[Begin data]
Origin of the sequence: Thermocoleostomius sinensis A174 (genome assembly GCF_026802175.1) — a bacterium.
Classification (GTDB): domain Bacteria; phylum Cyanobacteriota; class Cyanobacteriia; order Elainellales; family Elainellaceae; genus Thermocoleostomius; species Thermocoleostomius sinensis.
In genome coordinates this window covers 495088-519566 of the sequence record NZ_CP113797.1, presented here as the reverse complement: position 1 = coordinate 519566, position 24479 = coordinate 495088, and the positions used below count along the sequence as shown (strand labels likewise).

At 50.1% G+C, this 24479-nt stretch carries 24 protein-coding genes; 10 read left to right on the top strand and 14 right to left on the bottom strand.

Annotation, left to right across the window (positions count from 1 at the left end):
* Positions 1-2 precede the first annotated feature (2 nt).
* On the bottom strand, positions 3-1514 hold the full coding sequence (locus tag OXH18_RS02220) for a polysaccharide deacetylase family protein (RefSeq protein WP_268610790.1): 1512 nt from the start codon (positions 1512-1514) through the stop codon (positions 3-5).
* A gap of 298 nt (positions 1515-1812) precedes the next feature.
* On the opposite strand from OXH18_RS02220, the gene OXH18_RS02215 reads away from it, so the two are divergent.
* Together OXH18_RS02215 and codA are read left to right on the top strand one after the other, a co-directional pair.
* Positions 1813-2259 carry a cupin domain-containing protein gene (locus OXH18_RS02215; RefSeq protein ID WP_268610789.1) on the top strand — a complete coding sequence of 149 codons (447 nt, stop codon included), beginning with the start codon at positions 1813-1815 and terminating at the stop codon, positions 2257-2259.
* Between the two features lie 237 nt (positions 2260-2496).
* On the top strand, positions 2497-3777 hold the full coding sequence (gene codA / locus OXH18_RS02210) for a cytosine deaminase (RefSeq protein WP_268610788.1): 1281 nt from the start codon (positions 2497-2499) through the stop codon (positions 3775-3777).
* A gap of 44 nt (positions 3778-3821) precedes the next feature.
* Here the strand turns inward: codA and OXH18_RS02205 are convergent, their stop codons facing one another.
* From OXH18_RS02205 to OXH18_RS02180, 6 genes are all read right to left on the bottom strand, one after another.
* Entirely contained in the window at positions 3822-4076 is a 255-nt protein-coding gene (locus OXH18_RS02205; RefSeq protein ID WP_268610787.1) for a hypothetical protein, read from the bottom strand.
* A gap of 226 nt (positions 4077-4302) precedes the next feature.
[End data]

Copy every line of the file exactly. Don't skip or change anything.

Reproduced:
Origin of the sequence: Thermocoleostomius sinensis A174 (genome assembly GCF_026802175.1) — a bacterium.
Classification (GTDB): domain Bacteria; phylum Cyanobacteriota; class Cyanobacteriia; order Elainellales; family Elainellaceae; genus Thermocoleostomius; species Thermocoleostomius sinensis.
In genome coordinates this window covers 495088-519566 of the sequence record NZ_CP113797.1, presented here as the reverse complement: position 1 = coordinate 519566, position 24479 = coordinate 495088, and the positions used below count along the sequence as shown (strand labels likewise).

At 50.1% G+C, this 24479-nt stretch carries 24 protein-coding genes; 10 read left to right on the top strand and 14 right to left on the bottom strand.

Annotation, left to right across the window (positions count from 1 at the left end):
* Positions 1-2 precede the first annotated feature (2 nt).
* On the bottom strand, positions 3-1514 hold the full coding sequence (locus tag OXH18_RS02220) for a polysaccharide deacetylase family protein (RefSeq protein WP_268610790.1): 1512 nt from the start codon (positions 1512-1514) through the stop codon (positions 3-5).
* A gap of 298 nt (positions 1515-1812) precedes the next feature.
* On the opposite strand from OXH18_RS02220, the gene OXH18_RS02215 reads away from it, so the two are divergent.
* Together OXH18_RS02215 and codA are read left to right on the top strand one after the other, a co-directional pair.
* Positions 1813-2259 carry a cupin domain-containing protein gene (locus OXH18_RS02215; RefSeq protein ID WP_268610789.1) on the top strand — a complete coding sequence of 149 codons (447 nt, stop codon included), beginning with the start codon at positions 1813-1815 and terminating at the stop codon, positions 2257-2259.
* Between the two features lie 237 nt (positions 2260-2496).
* On the top strand, positions 2497-3777 hold the full coding sequence (gene codA / locus OXH18_RS02210) for a cytosine deaminase (RefSeq protein WP_268610788.1): 1281 nt from the start codon (positions 2497-2499) through the stop codon (positions 3775-3777).
* A gap of 44 nt (positions 3778-3821) precedes the next feature.
* Here the strand turns inward: codA and OXH18_RS02205 are convergent, their stop codons facing one another.
* From OXH18_RS02205 to OXH18_RS02180, 6 genes are all read right to left on the bottom strand, one after another.
* Entirely contained in the window at positions 3822-4076 is a 255-nt protein-coding gene (locus OXH18_RS02205; RefSeq protein ID WP_268610787.1) for a hypothetical protein, read from the bottom strand.
* A gap of 226 nt (positions 4077-4302) precedes the next feature.